Canada vs Sweden: Which is the best country to live in?
Comparing Sweden and Canada helps to identify the notable amount of similarities and differences found in both countries.
Their differences are enormous since they are both located in different continents of the world. Sweden is located in the Northern part of Europe, while Canada situates in North America. Their differences are of high value compared to their similarities though they are both countries of the north part of the world.
Canada vs Sweden: Which is the best country to live in?
Both countries are good. From my experience, I cannot really say one is better than the other, it all depends on what you want for yourself and your preferences. However, I’ll give you few tips that can help you make a choice.
- If you are looking for a country with the best childcare benefits and parental leave, Sweden is a better choice.
- If you are looking for a country where you can blend in easily especially interms of culture and its people, Canada would be my top choice. Btw, Canadians are so friendly.
- In terms of mobility, it is very important to have a car in Canada. You can live in Sweden without a car for years but that is near impossible in Canada.
- In terms of food and varieties. You will find a lot of varieties in Canada because people from all walks of life live in Canada. The diversity in Canada is top notch so you can be sure to find whatever kind of food you love to eat here. Note that these food items may be pricey but the good thing is that they are readily available.
- If you are looking for an almost cashless country, then this will definitely be Sweden. Furthermore, Sweden is an high – tech country and you don’t need to go through a lot of paper work to get things done. You learn to do things on your own and things are readily available. If you are a tech-savvy person that hates paperwork, Sweden it is. Lots of paper work is required in Canada even for the mundane.
- By the way, if you love free coffee. Sweden it is. Lots of work places and government agencies offer free coffee. The Fika (coffee break) culture beats the coffee culture in Canada.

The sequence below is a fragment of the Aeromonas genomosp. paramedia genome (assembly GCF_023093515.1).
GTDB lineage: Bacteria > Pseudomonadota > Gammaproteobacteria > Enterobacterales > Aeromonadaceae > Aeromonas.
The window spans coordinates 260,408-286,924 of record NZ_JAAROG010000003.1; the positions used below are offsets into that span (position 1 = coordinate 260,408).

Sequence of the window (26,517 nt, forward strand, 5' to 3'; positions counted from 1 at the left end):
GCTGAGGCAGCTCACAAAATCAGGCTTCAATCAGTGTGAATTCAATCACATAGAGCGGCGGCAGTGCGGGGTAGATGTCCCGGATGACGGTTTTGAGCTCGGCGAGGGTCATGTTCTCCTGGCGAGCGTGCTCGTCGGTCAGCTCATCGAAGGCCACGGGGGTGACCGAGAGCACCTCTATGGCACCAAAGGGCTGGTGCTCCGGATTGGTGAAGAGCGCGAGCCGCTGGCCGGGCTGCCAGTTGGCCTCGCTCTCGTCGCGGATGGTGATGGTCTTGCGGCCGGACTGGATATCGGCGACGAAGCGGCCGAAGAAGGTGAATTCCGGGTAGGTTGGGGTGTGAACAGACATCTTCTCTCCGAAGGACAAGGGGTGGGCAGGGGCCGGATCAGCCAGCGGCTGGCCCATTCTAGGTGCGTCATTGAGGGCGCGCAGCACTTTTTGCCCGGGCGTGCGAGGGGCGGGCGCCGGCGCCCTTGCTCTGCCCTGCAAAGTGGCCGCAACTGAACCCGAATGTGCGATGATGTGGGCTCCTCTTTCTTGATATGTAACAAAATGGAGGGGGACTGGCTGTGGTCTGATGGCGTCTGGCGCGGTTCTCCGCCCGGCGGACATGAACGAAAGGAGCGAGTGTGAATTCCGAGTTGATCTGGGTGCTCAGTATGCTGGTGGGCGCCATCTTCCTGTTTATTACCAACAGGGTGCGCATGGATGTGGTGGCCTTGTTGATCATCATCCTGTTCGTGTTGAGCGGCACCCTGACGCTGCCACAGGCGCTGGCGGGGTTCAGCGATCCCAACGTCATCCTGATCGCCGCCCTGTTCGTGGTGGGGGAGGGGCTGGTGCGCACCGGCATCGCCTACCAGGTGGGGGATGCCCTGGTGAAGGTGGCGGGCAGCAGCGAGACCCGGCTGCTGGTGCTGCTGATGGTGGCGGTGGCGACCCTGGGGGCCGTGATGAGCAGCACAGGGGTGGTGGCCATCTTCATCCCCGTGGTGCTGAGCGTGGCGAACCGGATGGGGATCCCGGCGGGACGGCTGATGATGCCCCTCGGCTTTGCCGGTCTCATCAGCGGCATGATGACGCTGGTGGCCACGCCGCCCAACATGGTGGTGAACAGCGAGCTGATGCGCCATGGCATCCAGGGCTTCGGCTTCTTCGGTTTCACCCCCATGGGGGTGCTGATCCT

- Canada is very big and naturally diverse with many more big cities than Sweden. You can be a tourist in Canada for years. If you love a big country and love to explore the outdoor, Canada it is. Though Sweden boasts of beautiful landscape, lakes and forests with very outdoorsy citizens but Canada is in a league of its own when it comes to nature.
- In terms of job opportunities, well personally I would take Canada over Sweden. Both countries have their challenges but from my experience, I think Canada has more opportunities and things are a bit easier in terms of job hunting in Canada than in Sweden. The language is an additional requirement for job-seekers in Sweden beside local experience and education.
- In terms of lifestyle that is also a bit tricky and it depends on what you want/like. But if you like a “lagom” (swedish word that simply means perfect-simple or just-enough) lifestyle where everyone is reserved (no pressures) then Sweden it is. Canada is also similar however things are not as “lagom” as in Sweden if you know what I mean.
- And finally, if you want a native English-speaking country, Canada it is of course. Even though French is spoken as a first language in some parts of Canada but in comparison to Sweden, everything is built around the Swedish (Svenska) language and it might be difficult to blend in with the language barrier. Of course most Swedes speak fluent English but only as a second language.
Overall, your choices will generally be informed by what you love, the kind of person you are and, of course, your background. Both are beautiful countries. These are few out of the many comparisons. Be sure to do your research and make the right choice for you. All the best!
Is it worth leaving Sweden for Canada? I moved to Sweden recently, am in the struggling phase yet?
Depends on your background.
I would highly recommend Canada as a destination over any Scandinavian country if you are not Scandinavian, my advice is based on having lived or worked in the three Scandinavian countries.
The sentiment in Scandinavia tends to lean more towards people having hangups towards immigrants or refugees then Canada. Canadian sentiment tends to view outsiders in a relative positive light and the immigration policy in Canada works out so the average immigrant benefits the society. If you want to play a leadership role in the society as an outsider good luck in Scandinavia, in Canada its within reach but it will take more time than say the epicenters of change in the US.
Overall, feel there is too much discrimination in Scandinavia towards outsiders. Canada has a lot more to offer and it’s much easier to build a social network there and land employment. Canada has the competitive advantage of having two key Lingua francas.